Pets allowed
Not Allowed
Elevation Gain
?
Trail type
Shuttle
Distance
2.00 mi (3.22 km)
Please respect the outdoors by practicing Leave No Trace. Learn more about how to apply the principles of Leave No Trace on your next outdoor adventure here.

The Rim Trail is a 2-mile trail stretching from Agate Beach to Palmer's Point within Patrick's Point State Park. Despite its relatively short length, it remains the longest trail within the 640-acre park and the best choice to see most of the park's viewpoints, picnic areas, and coastal access points. Much of the trail winds along the coastal cliffs and through the thick green forests of the park. Many spots along the trail offer a glimpse of the rugged coastline and the vast Pacific Ocean stretching to the horizon. This trail can be accessed from several parking areas within the state park. The nearest parking area to the middle of the trail is at Patrick's Point and Wedding Rock. If a shuttle is used, the trip is an easy 2 miles and doesn't require any backtracking. Alternately, you can make a large loop by connecting with other trails and roads in the park in order to truly see everything Patrick's Point State Park has to offer.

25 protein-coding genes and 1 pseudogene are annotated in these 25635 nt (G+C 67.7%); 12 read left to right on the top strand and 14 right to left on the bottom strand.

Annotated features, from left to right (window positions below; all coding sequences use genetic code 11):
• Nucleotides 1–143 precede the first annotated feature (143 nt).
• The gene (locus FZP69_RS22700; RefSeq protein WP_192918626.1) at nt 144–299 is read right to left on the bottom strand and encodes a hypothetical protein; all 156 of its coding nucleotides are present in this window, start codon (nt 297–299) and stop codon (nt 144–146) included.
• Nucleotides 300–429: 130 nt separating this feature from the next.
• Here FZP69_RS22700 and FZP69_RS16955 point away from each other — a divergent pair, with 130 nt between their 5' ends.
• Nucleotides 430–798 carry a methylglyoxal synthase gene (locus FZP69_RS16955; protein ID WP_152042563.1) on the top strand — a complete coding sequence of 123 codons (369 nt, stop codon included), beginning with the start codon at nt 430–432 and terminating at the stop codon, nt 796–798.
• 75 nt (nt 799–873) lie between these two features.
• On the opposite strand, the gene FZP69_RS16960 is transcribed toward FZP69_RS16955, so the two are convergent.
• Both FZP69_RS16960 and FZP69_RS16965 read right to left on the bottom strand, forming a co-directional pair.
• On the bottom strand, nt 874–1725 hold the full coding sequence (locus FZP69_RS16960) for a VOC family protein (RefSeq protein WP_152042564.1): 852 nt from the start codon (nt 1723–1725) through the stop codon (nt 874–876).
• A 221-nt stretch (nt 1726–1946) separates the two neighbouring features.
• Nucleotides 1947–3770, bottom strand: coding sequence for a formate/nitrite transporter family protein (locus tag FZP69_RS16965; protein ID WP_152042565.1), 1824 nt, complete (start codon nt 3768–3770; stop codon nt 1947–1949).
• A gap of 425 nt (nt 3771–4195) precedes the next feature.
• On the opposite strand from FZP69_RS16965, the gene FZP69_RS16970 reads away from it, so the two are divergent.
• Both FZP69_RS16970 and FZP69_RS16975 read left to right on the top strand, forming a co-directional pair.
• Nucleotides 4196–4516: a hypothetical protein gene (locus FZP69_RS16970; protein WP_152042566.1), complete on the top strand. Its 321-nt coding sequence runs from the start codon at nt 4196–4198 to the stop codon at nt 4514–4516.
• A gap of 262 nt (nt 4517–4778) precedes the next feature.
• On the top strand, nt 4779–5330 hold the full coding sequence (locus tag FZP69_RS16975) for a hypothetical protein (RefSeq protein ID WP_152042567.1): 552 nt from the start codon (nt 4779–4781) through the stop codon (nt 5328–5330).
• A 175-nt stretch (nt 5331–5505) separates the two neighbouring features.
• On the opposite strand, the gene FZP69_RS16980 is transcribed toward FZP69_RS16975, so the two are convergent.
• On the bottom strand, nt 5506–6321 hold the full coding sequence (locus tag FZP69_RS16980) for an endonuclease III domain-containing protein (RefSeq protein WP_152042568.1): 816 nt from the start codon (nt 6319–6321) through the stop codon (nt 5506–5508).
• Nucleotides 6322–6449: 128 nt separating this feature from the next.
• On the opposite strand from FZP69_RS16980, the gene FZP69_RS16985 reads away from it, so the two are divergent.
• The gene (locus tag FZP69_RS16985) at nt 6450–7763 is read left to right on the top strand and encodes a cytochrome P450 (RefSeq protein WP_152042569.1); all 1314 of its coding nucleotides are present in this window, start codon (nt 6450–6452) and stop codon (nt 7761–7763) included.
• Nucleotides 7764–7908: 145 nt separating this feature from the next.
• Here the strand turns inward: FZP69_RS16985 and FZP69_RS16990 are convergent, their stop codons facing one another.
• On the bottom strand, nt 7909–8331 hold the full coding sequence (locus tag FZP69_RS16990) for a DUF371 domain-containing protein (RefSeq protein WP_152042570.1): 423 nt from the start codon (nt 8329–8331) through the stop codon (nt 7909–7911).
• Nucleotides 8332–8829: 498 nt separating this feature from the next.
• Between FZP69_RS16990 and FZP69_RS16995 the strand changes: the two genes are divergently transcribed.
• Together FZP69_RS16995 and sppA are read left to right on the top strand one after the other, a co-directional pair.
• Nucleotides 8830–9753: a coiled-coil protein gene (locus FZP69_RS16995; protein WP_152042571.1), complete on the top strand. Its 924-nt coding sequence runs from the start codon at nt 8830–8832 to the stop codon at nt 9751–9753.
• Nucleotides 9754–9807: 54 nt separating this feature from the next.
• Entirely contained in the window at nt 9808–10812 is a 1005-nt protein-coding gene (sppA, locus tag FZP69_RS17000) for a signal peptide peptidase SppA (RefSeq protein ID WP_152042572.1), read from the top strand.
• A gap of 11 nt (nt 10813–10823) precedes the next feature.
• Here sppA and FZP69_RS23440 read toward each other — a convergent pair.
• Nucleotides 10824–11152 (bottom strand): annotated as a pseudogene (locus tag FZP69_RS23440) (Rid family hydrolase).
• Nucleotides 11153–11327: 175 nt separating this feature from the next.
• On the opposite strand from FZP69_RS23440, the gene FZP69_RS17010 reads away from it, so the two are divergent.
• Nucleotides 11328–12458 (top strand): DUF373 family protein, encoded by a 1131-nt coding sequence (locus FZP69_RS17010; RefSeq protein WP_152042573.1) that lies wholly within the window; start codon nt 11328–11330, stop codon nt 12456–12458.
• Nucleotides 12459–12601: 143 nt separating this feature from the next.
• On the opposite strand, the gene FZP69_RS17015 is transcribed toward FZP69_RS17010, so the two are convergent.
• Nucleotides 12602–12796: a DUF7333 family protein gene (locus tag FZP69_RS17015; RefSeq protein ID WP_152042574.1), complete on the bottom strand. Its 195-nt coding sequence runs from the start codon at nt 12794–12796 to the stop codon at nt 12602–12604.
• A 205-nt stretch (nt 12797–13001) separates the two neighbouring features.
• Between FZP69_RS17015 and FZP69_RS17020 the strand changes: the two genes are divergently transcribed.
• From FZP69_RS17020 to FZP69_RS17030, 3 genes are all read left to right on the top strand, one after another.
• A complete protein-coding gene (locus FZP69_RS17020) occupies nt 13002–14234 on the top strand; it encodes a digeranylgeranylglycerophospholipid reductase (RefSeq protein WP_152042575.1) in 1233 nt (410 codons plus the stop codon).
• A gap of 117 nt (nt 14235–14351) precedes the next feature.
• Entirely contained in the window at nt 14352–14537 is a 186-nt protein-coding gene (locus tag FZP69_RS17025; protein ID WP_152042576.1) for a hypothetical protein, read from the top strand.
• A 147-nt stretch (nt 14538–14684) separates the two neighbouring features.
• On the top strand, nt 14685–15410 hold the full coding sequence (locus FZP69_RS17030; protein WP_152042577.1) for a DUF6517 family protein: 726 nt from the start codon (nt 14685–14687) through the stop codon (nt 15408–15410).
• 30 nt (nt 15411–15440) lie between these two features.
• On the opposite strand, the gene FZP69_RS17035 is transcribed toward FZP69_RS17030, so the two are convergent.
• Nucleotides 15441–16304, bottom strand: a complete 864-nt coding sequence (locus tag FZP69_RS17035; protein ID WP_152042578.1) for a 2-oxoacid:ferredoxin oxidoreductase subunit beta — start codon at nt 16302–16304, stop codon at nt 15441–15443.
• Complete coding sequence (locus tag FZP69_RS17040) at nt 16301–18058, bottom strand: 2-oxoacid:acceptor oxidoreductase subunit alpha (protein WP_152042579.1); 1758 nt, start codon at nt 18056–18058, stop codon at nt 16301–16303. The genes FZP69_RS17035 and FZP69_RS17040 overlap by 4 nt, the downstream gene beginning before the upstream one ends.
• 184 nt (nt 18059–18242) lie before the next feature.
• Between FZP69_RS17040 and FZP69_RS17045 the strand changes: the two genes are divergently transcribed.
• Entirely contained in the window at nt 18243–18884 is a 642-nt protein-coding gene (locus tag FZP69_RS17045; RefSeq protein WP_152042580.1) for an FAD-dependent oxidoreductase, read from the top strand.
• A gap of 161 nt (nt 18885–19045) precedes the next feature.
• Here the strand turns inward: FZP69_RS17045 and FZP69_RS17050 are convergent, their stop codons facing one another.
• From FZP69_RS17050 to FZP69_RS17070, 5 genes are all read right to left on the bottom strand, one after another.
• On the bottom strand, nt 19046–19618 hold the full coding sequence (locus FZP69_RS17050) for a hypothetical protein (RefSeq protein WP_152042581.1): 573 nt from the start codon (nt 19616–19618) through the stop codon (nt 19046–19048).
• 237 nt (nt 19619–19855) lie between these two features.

Many different destinations sit just a few hundred feet off the Rim Trail. Agate Beach, the park's only sandy ocean access, sits at the northern end of the trail and can be seen from several viewpoints. Four other coastal access points are spread along the Rim Trail but are very rocky, making for great tide pooling locations. Palmer's Point is one such access point, which marks the southern end of the trail. Other rocky ocean access points include Rocky Point, Wedding Rock, and Mussel Rocks. Several great viewpoints can be found nearby this trail as well. These include Patrick's Point, Wedding Rock, and the Rim Trail Overlook. 

Though the park is in redwood country, in the 1800s the area experienced large scale environmental change when the forest was logged and burned to make room for agriculture. Because of this devastation, the primary trees in the area are no longer redwood but instead are Sitka spruce, red alder, Douglas fir, hemlock, and pine. There are even a couple of apple trees overhanging the trail. Upon entering the park, swing by the visitor center and gain some knowledge that will help you identify the trees seen along the Rim Trail.

Logistics + Planning

Preferable season(s)

Winter
Spring
Summer
Fall

Congestion

Low

Parking Pass

State Park Fee

Pros

Great views. Little elevation change. Can be walked in many smaller sections.

Cons

None.

Trailhead Elevation

200.00 ft (60.96 m)

Net Elevation Gain

250.00 ft (76.20 m)

Features

Whale watching
Wildlife
Bird watching
Wildlife
Big vistas

Location

Field Guide

Nearby Adventures

Comments

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